What's the difference between a revival and reformation in the church that is old covenant in nature and one that is new covenant? Should we not be able to tell the difference today? Suppose the world church today experiences a grand revival and reformation that is old covenant, would that hasten the coming of Jesus, or further delay Him?
An old covenant reformation is decidedly temporary. In the case of Josiah's, the moment he was dead, his sons began leading the people back to rebellion against the Lord and the people willingly, mindlessly followed like sheep going astray. They had learned no long-lasting gospel truth under King Josiah. He had simply inherited the old covenant yoke which the nation of Israel had fastened upon themselves at Mt. Sinai (Ex. 19:8; Heb. 9:1).
The apostle Paul was probably the first Israelite to discern clearly the significance of their old covenant history when he said, "The law was our schoolmaster [slave-driver?] to bring us unto Christ, that we might be justified by faith" (as Abraham was, under the new covenant; see Gal. 3:16-25).
Numerous old covenant revivals and reformations have come and gone in the world church for the past 150 years. It is King Josiah all over again. They have often been inspired by and imported from the popular ecumenical movements.
An old covenant revival and reformation is motivated by a desire to receive God's blessings. A new covenant revival and reformation is motivated by heart-thankfulness and appreciation for God's blessings already realized and received.
An old covenant revival is therefore egocentric in nature; and whatever is egocentric in motivation has to be legalistic in its origin. In contrast, a new covenant revival and reformation is based on an experience of identity with Christ that transcends fear of being lost or hope of reward (1 John 4:16-18).
--Paul E. Penno
[1] Our Sabbath school lesson leads us to this conclusion. "Why are revival and reformation things of the heart more than anything else? Why must they start individually, with each of us making a conscious choice to renew our walk with the Lord, to draw closer to Him, and to seek more earnestly than ever to do His will?" ("Discussion Questions," Revival & Reformation, p. 78).
[2] "In visions of the night, representations passed before me of a great reformatory movement among God's people. ... A spirit of intercession was seen, even as was manifested before the great Day of Pentecost. ... Hearts were convicted by the power of the Holy Spirit, and a spirit of genuine conversion was manifest. ... The world seemed to be lightened with the heavenly influence ... there seemed to be a reformation such as we witnessed in 1844" (Testimonies for the Church, vol. 9, p. 126).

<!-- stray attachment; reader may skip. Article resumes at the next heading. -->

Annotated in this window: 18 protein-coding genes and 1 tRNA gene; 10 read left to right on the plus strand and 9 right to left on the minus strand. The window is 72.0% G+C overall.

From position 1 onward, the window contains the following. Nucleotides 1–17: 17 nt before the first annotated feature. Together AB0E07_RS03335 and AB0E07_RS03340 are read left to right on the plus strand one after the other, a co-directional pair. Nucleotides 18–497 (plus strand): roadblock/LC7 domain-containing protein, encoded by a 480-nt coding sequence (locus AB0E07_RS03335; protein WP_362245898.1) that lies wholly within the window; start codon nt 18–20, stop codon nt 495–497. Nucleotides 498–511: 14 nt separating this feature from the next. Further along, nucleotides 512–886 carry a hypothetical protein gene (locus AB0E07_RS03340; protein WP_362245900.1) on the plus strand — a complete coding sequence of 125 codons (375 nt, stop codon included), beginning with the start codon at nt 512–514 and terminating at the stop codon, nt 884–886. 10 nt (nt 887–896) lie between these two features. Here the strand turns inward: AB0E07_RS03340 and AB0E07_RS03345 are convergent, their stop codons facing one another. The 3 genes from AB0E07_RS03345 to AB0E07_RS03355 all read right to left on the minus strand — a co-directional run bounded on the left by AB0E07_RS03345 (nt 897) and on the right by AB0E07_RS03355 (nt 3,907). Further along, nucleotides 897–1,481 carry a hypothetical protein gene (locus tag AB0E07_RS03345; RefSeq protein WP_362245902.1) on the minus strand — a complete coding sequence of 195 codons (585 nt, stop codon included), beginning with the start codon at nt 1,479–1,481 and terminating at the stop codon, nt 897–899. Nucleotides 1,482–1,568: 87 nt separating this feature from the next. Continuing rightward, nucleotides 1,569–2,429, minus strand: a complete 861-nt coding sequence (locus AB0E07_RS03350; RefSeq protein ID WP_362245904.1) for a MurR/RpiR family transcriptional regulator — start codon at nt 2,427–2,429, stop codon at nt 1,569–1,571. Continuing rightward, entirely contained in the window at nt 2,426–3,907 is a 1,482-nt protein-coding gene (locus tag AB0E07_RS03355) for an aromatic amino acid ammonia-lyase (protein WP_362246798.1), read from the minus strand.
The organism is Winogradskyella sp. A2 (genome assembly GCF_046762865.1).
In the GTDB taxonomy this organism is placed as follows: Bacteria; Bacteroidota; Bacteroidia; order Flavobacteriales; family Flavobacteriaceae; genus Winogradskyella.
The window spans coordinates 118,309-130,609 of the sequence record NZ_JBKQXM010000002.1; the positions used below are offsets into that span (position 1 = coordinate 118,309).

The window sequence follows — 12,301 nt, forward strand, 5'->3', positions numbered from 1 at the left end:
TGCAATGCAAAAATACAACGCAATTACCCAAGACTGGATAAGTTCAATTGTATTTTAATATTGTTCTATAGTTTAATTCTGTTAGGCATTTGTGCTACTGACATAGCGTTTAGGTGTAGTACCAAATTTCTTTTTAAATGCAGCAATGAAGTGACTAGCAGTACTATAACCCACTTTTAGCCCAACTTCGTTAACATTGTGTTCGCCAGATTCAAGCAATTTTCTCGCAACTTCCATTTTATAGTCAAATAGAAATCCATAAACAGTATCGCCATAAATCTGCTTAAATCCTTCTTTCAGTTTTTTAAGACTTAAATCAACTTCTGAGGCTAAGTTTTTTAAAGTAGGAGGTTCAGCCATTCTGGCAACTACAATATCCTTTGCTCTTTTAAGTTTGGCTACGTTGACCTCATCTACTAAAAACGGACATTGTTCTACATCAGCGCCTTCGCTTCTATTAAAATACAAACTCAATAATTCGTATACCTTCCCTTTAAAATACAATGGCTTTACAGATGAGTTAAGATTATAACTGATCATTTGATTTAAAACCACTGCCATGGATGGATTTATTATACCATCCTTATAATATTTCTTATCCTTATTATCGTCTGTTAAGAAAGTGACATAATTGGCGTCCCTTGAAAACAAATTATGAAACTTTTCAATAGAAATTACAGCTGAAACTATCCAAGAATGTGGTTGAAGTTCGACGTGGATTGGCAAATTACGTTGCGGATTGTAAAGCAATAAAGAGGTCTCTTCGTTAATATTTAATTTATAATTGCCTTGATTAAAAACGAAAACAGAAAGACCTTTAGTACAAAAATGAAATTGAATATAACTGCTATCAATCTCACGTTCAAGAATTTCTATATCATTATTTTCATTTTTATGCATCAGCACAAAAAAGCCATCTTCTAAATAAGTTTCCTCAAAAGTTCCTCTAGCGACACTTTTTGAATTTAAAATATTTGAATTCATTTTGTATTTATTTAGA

[3] "Amid the confusing cries, 'Lo, here is Christ! Lo, there is Christ!' will be borne a special testimony, a special message of truth appropriate for this time, which message is to be received, believed, and acted upon" ("The Closing Work," Review and Herald, Oct. 13, 1904).
[4] "I heard those clothed with the armor speak forth the truth with great power. ... All fear of their relatives was gone, and the truth alone was exalted to them. ... I asked what had made this great change. An angel answered, 'It is the latter rain, the refreshing from the presence of the Lord, the loud cry of the third angel'" (Early Writings, p. 271).
[5] See KJV margin, "the former rain moderately" "a teacher of righteousness according to righteousness" (Joel 2:23).
[6] "Some felt annoyed at this outpouring, and their own natural dispositions were manifested. They said, 'This is only excitement; it is not the Holy Spirit, not showers of the latter rain from heaven.' There were hearts full of unbelief, who did not drink in of the Spirit, but who had bitterness in their souls.
"On many occasions the Holy Spirit did work; but those who resisted the Spirit of God at Minneapolis were waiting for a chance to travel over the same ground again, because their spirit was the same. Afterward, when they had evidence heaped upon evidence, some were convicted; but those who were not softened and subdued by the Holy Spirit's working, put their own interpretation upon every manifestation of the grace of God, and they have lost much. They declared in their heart and soul and words that this manifestation of the Holy Spirit was fanaticism and delusion. They stood like a rock; the waves of mercy were flowing upon and around them, but were beaten back by their hard and wicked hearts, which resisted the Holy Spirit's working" (Special Testimonies, Series A, No. 6, pp. 19, 20).